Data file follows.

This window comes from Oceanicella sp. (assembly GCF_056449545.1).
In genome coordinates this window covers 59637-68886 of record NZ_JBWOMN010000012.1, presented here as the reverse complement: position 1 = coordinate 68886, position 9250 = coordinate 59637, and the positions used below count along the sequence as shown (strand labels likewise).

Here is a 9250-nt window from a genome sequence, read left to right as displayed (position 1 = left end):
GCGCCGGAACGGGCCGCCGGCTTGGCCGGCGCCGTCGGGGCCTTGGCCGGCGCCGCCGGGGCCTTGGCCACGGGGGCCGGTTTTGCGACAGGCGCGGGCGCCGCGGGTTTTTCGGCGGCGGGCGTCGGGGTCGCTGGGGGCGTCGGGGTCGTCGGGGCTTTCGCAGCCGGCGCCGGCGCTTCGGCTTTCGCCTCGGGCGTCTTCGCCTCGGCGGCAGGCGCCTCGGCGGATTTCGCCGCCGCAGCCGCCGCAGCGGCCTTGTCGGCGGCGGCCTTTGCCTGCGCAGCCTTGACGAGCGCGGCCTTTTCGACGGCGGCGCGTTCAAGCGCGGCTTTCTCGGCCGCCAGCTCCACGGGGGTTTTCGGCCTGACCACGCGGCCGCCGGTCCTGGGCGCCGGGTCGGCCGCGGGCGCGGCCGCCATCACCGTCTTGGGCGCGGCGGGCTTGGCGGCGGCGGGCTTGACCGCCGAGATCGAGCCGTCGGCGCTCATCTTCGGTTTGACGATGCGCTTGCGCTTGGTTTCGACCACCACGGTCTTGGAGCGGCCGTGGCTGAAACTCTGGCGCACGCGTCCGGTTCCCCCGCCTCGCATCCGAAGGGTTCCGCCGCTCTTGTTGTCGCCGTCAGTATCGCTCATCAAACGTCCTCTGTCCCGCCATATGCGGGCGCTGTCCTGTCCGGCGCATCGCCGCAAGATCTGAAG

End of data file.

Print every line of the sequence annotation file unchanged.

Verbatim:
This window comes from Oceanicella sp. (assembly GCF_056449545.1).
In genome coordinates this window covers 59637-68886 of record NZ_JBWOMN010000012.1, presented here as the reverse complement: position 1 = coordinate 68886, position 9250 = coordinate 59637, and the positions used below count along the sequence as shown (strand labels likewise).

Here is a 9250-nt window from a genome sequence, read left to right as displayed (position 1 = left end):
GCGCCGGAACGGGCCGCCGGCTTGGCCGGCGCCGTCGGGGCCTTGGCCGGCGCCGCCGGGGCCTTGGCCACGGGGGCCGGTTTTGCGACAGGCGCGGGCGCCGCGGGTTTTTCGGCGGCGGGCGTCGGGGTCGCTGGGGGCGTCGGGGTCGTCGGGGCTTTCGCAGCCGGCGCCGGCGCTTCGGCTTTCGCCTCGGGCGTCTTCGCCTCGGCGGCAGGCGCCTCGGCGGATTTCGCCGCCGCAGCCGCCGCAGCGGCCTTGTCGGCGGCGGCCTTTGCCTGCGCAGCCTTGACGAGCGCGGCCTTTTCGACGGCGGCGCGTTCAAGCGCGGCTTTCTCGGCCGCCAGCTCCACGGGGGTTTTCGGCCTGACCACGCGGCCGCCGGTCCTGGGCGCCGGGTCGGCCGCGGGCGCGGCCGCCATCACCGTCTTGGGCGCGGCGGGCTTGGCGGCGGCGGGCTTGACCGCCGAGATCGAGCCGTCGGCGCTCATCTTCGGTTTGACGATGCGCTTGCGCTTGGTTTCGACCACCACGGTCTTGGAGCGGCCGTGGCTGAAACTCTGGCGCACGCGTCCGGTTCCCCCGCCTCGCATCCGAAGGGTTCCGCCGCTCTTGTTGTCGCCGTCAGTATCGCTCATCAAACGTCCTCTGTCCCGCCATATGCGGGCGCTGTCCTGTCCGGCGCATCGCCGCAAGATCTGAAG